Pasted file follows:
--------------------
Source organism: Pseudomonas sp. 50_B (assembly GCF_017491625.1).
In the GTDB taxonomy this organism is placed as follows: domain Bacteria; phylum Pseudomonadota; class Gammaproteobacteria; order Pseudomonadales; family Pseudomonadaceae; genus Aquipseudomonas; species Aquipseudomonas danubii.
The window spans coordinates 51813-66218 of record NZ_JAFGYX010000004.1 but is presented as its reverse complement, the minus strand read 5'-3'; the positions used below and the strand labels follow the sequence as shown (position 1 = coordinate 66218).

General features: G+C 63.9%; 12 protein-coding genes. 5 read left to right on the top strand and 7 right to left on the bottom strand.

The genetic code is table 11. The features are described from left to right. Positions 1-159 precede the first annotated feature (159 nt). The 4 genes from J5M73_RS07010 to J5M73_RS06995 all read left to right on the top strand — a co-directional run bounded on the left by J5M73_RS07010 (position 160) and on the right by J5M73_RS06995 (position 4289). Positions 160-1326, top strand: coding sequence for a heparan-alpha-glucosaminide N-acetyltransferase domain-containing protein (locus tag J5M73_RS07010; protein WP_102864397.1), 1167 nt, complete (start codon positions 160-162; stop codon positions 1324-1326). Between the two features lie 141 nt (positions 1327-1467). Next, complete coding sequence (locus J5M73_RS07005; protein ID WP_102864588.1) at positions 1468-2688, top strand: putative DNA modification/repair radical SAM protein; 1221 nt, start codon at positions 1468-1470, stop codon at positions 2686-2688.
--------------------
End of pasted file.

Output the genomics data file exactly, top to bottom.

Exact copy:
Source organism: Pseudomonas sp. 50_B (assembly GCF_017491625.1).
In the GTDB taxonomy this organism is placed as follows: domain Bacteria; phylum Pseudomonadota; class Gammaproteobacteria; order Pseudomonadales; family Pseudomonadaceae; genus Aquipseudomonas; species Aquipseudomonas danubii.
The window spans coordinates 51813-66218 of record NZ_JAFGYX010000004.1 but is presented as its reverse complement, the minus strand read 5'-3'; the positions used below and the strand labels follow the sequence as shown (position 1 = coordinate 66218).

General features: G+C 63.9%; 12 protein-coding genes. 5 read left to right on the top strand and 7 right to left on the bottom strand.

The genetic code is table 11. The features are described from left to right. Positions 1-159 precede the first annotated feature (159 nt). The 4 genes from J5M73_RS07010 to J5M73_RS06995 all read left to right on the top strand — a co-directional run bounded on the left by J5M73_RS07010 (position 160) and on the right by J5M73_RS06995 (position 4289). Positions 160-1326, top strand: coding sequence for a heparan-alpha-glucosaminide N-acetyltransferase domain-containing protein (locus tag J5M73_RS07010; protein WP_102864397.1), 1167 nt, complete (start codon positions 160-162; stop codon positions 1324-1326). Between the two features lie 141 nt (positions 1327-1467). Next, complete coding sequence (locus J5M73_RS07005; protein ID WP_102864588.1) at positions 1468-2688, top strand: putative DNA modification/repair radical SAM protein; 1221 nt, start codon at positions 1468-1470, stop codon at positions 2686-2688.